Tungsten Analytics – “Real-time” Data Opens Up Savings Opportunities

This week, we are featuring four - yes four - briefing and research papers we've published recently. We know you're busy, but if you want to stay at the forefront of procurement thinking and knowledge, we think our papers are a quick and relatively painless way of doing that. They are sponsored by solution providers, but we guarantee they are always written from an independent perspective. Why not take a few minutes and make sure you're well informed about the latest in procurement technology, strategy, and process.

Today, a paper titled Tungsten Analytics – Insight From a New Approach to Spend Analytics. In this paper, we interview Stefan Foryszewski from Tungsten to get the latest on the new approaches that are being taken by the firm and their clients.

Tungsten is best known as an eInvoicing and supply chain finance provider, the firm having grown out of OB10, the market leading eInvoicing firm (Stefan was one of the founders). But their analytics offering is gaining interest as it opens up some new applications that are not readily available from “conventional” analytics platforms. You can download the paper here, free on registration. Here is an extract to whet your appetite.

Tungsten Analytics – Insight From a New Approach to Spend Analytics (extract)

It is clear that the biggest difference between the Tungsten offering and the traditional spend analysis approach is the real-time nature of the data that is being analysed. That leads on to the various opportunities discussed later ...

Cost avoidance

Foryszewski describes the opportunity like this. “The concept is to help avoid future costs by identifying clearly and precisely what is being bought, which enables procurement functions and line managers to use that information to improve value”.

As an example, in one exercise, the platform highlighted that the buyer bought a wide range of products from a particular supplier catalogue. Around 30 items were covered by negotiated and discounted "contract prices". These 30 items were assumed to account for the vast majority of the spend made via the catalogue.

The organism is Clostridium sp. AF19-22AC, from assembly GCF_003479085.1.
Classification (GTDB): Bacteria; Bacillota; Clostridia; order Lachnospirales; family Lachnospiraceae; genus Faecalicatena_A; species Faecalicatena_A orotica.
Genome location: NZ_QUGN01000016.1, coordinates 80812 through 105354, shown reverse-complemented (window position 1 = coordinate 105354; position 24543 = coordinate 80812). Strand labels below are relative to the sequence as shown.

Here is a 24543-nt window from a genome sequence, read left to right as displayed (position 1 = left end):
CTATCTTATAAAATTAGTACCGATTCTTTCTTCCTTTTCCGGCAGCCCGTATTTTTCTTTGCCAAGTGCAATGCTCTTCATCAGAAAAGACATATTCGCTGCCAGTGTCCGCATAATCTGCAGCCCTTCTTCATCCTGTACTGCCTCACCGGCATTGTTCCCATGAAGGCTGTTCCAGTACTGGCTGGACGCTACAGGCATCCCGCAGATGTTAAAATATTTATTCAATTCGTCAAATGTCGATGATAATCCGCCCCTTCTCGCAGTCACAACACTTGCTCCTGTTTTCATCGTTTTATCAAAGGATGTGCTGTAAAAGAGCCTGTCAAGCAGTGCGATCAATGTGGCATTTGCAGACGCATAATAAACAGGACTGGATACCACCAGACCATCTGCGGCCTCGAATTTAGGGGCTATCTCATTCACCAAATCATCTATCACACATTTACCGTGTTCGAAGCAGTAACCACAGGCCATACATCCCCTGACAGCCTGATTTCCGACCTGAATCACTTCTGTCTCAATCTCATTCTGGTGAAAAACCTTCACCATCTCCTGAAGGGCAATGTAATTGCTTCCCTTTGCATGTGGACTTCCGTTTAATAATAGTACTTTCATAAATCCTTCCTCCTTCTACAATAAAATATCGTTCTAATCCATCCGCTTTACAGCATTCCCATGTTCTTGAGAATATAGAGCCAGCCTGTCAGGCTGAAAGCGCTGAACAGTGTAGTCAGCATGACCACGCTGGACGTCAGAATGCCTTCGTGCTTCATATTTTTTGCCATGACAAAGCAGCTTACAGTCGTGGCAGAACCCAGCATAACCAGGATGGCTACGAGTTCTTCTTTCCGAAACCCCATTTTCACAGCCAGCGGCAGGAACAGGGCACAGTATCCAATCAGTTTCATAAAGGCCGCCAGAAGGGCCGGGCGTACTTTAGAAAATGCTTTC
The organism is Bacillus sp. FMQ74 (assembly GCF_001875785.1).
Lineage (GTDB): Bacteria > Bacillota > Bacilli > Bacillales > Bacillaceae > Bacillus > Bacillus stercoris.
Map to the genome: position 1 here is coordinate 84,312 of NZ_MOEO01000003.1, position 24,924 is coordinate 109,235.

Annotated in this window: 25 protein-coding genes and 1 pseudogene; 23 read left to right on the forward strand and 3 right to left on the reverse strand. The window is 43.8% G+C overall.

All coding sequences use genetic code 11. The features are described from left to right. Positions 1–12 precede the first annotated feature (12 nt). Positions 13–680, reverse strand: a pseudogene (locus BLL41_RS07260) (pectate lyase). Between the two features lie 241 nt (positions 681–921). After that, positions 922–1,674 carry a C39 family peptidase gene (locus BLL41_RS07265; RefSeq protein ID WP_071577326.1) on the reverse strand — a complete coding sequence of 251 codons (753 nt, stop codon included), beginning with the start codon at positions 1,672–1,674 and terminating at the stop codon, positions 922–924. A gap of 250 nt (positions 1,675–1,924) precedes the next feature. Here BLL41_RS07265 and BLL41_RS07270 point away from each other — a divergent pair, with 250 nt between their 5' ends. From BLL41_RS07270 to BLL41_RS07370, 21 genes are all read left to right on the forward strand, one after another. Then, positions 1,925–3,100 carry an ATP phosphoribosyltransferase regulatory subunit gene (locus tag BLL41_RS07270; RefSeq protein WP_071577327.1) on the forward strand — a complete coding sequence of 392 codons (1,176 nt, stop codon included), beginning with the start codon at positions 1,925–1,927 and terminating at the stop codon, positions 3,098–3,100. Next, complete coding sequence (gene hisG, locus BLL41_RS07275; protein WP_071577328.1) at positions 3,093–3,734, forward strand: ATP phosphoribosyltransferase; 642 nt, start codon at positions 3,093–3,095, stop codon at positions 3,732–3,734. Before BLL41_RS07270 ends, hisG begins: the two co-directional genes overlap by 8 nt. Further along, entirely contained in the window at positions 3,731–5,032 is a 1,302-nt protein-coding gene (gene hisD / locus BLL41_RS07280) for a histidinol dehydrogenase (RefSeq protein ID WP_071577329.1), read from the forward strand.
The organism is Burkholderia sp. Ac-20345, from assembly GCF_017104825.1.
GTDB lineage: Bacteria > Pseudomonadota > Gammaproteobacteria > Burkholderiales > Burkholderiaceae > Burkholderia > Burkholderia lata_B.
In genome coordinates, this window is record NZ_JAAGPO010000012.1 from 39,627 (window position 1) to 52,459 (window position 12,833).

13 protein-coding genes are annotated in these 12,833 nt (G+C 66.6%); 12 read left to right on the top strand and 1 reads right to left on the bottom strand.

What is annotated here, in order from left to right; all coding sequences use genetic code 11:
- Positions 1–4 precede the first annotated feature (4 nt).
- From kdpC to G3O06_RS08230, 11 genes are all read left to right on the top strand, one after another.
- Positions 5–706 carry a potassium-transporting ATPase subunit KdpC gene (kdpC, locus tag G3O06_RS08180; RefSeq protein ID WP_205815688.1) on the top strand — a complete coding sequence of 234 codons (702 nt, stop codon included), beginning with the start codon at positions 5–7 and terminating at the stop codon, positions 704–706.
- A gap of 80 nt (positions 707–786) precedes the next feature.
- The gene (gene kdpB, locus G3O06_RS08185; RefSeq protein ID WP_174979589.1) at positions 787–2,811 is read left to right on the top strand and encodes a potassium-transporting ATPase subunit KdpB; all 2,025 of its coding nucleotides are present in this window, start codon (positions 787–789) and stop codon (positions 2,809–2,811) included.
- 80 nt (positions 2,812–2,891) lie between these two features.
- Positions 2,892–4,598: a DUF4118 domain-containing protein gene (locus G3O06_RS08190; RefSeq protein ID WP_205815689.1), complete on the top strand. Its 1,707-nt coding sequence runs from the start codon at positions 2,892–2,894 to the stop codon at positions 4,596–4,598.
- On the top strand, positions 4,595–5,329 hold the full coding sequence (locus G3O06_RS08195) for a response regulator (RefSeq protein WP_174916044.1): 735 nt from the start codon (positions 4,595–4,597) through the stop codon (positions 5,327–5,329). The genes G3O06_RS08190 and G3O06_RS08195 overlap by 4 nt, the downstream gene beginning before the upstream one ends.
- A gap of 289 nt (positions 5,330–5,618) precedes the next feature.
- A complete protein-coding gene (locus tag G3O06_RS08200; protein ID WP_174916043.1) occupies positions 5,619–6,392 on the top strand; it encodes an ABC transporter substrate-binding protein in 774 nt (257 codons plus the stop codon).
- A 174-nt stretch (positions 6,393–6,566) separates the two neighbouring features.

But the Tungsten Analytics data showed that there were around fifty further products that were being bought in significant quantities, at full list price. The buyer was able to go back and negotiate discounted contract prices for those as well, achieving immediate savings and future price stability even in volatile market areas.

In another case, the analysis showed one supplier accounted for millions of spend, but spread over a very diverse product range of over 14,000 different items - with no negotiated pricing. The data enabled the buyer to identify the top 100 or so major items, and again negotiate improved contract pricing.

"We are simply providing the tools to identify what is being bought on a regular basis", says Foryszewski. That sounds basic, but many organisations are nowhere near having that sort of up-to-date knowledge and understanding.

The virtually real time nature of the data is bringing new opportunities here. Buyers can see daily price variances, and compare prices back over the last two years, getting an instant price history for the item in question. The platform can provide a daily "worksheet", which enables the buyer to go back and challenge the supplier on any unexplained variances or discrepancies - all before the invoice has been paid. That puts the buyer in a much stronger position than if the challenge to the supplier comes months after they have been paid!


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